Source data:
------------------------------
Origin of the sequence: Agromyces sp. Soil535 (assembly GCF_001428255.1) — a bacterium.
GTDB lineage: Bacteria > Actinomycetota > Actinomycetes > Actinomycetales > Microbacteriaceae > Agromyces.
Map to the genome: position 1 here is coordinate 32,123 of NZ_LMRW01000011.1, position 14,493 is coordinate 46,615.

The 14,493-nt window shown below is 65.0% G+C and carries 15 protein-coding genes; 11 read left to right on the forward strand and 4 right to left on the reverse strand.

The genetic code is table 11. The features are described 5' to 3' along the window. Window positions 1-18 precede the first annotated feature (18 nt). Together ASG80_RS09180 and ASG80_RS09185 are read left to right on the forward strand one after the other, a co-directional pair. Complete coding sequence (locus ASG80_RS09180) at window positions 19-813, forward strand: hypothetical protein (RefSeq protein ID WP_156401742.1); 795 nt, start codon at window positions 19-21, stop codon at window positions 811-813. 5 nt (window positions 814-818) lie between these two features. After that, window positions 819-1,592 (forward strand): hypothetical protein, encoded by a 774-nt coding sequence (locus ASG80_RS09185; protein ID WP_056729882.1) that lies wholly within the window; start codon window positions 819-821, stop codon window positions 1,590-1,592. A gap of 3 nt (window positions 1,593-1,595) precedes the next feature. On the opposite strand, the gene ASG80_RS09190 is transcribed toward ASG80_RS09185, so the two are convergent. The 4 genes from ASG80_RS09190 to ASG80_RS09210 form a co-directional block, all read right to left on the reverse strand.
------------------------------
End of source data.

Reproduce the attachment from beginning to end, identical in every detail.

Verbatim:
Origin of the sequence: Agromyces sp. Soil535 (assembly GCF_001428255.1) — a bacterium.
GTDB lineage: Bacteria > Actinomycetota > Actinomycetes > Actinomycetales > Microbacteriaceae > Agromyces.
Map to the genome: position 1 here is coordinate 32,123 of NZ_LMRW01000011.1, position 14,493 is coordinate 46,615.

The 14,493-nt window shown below is 65.0% G+C and carries 15 protein-coding genes; 11 read left to right on the forward strand and 4 right to left on the reverse strand.

The genetic code is table 11. The features are described 5' to 3' along the window. Window positions 1-18 precede the first annotated feature (18 nt). Together ASG80_RS09180 and ASG80_RS09185 are read left to right on the forward strand one after the other, a co-directional pair. Complete coding sequence (locus ASG80_RS09180) at window positions 19-813, forward strand: hypothetical protein (RefSeq protein ID WP_156401742.1); 795 nt, start codon at window positions 19-21, stop codon at window positions 811-813. 5 nt (window positions 814-818) lie between these two features. After that, window positions 819-1,592 (forward strand): hypothetical protein, encoded by a 774-nt coding sequence (locus ASG80_RS09185; protein ID WP_056729882.1) that lies wholly within the window; start codon window positions 819-821, stop codon window positions 1,590-1,592. A gap of 3 nt (window positions 1,593-1,595) precedes the next feature. On the opposite strand, the gene ASG80_RS09190 is transcribed toward ASG80_RS09185, so the two are convergent. The 4 genes from ASG80_RS09190 to ASG80_RS09210 form a co-directional block, all read right to left on the reverse strand.